Finally, there are the tastes on the tongue as well as mouthfeel. There are fewer tastes than aromas, but they need to be balanced carefully. Cheese has some acidity and umami, varying degrees of saltiness and usually plenty of fat. We’re fortunate to be working with beer, as it has qualities that are ideal for dealing with those rich, palate-clinging tastes. First, carbonation physically scrubs all that stuff out of your mouth, leaving you ready for more. Bitterness cuts through fat, so it can be helpful with rich cheeses, especially when they’re robust enough to tolerate the intensity of hops. Alcohol is a pretty good fat solvent, and so a high-alcohol beer can work great with a high-fat cheese like triple-crème. Beer is acidic, sometimes intensely so, and that can also help cut through fat. The rich proteiny taste of umami is something people just want to linger on and savor. It turns out that amber and brown beers, if they’re not too roasty, enhance the experience of umami, which is one reason brown beers are generally pretty good food beers. Salt can be a wild card. It’s very friendly to toasty and roasty and can minimize bitterness, but sometimes can be one flavor too many, especially when sweetness and bitterness are already in the pairing.
Usually if you find one combination that works, you can scale it up and down and find that the core concept holds together. If blue cheese and IPA works, then stilton (a very strong aged blue) and barley wine will also, and on the other end of the scale, so should blue brie with a hoppy pils.
People always ask: “Should I eat the cheese first or drink the beer?” After the first taste, it obviously doesn’t matter. I’m a beer guy, so I say taste the beer, but I probably would feel differently if I were a cheese maker.
Cheese varies widely in its character and depth of flavor, and actually parallels craft beer in terms of its artfulness. A regular grocery might have little in the way of artisan cheese, so you are better off shopping at a specialty shop or gourmet market that has people behind the cheese counter. In my experience these folks really enjoy beer and have great suggestions and insights. I rely on them frequently.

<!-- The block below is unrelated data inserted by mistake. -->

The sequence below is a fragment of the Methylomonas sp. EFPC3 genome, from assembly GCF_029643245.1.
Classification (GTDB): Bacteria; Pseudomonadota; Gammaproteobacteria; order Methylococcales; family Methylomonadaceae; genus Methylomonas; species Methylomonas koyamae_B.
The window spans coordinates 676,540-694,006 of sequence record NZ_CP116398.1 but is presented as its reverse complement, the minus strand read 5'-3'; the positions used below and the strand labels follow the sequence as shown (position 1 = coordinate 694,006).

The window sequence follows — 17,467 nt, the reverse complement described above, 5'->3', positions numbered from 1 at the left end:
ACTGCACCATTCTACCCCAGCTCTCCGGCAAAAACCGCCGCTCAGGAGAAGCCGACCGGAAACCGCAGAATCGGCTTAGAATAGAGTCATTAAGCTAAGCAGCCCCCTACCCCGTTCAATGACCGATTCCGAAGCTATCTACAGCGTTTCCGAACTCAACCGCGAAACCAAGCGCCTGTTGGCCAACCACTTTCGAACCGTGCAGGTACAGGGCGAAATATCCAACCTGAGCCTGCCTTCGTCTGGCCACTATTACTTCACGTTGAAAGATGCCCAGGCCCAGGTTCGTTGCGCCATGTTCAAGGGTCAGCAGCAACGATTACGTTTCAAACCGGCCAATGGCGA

It’s also helpful to learn your way around the cheese landscape. Cows, sheep and goats each make very different milks, and each impacts the cheese in different ways. In production, cultures, natural or otherwise, may ferment the milk, changing and adding flavor. The middle of the process is all about water removal, which obviously affects the texture, but also how hard the cheese will be, how long it will age and how intense its flavors are. Different aging techniques affect the final cheese, as do secondary treatments like the injection of penicillium fungus that adds its delicious moldiness to blue cheese.
Putting together a small-scale cheese and beer tasting is among the simplest gourmet adventures you can have. Pick half a dozen cheeses, trying to mix things up: get at least one goat and one sheep; try to have some soft and some hard, one blue, one washed rind (the stinky type that comes in many degrees of stinkiness), one aged. Now that you have cheese in your basket, try to visualize the flavors and imagine which beers might pair well with them. Medium-intensity beers are usually good bets with cheese. As I mentioned, don’t be afraid to ask for help from the folks at the cheese counter. And just below, I’ll detail a few pairings I think generally work.
Harder cheeses are best pre-cut. I like to cut each cheese differently to make them easy to tell apart. Harder cheeses need smaller pieces as they’re more intense, but I like these to have a lot of surface area, so very thin tapered slices or irregular matchsticks; some softer cheeses can be just served with a knife or spreader as they glue themselves back together after cutting. For just a little taste, 1/4 ounce (7 grams) is adequate; half ounce per cheese is fine. If people are really eating, a little more. Bread is optional. For educational purposes I find it gets in the way, but for more casual tastings, it makes the whole thing feel more like food.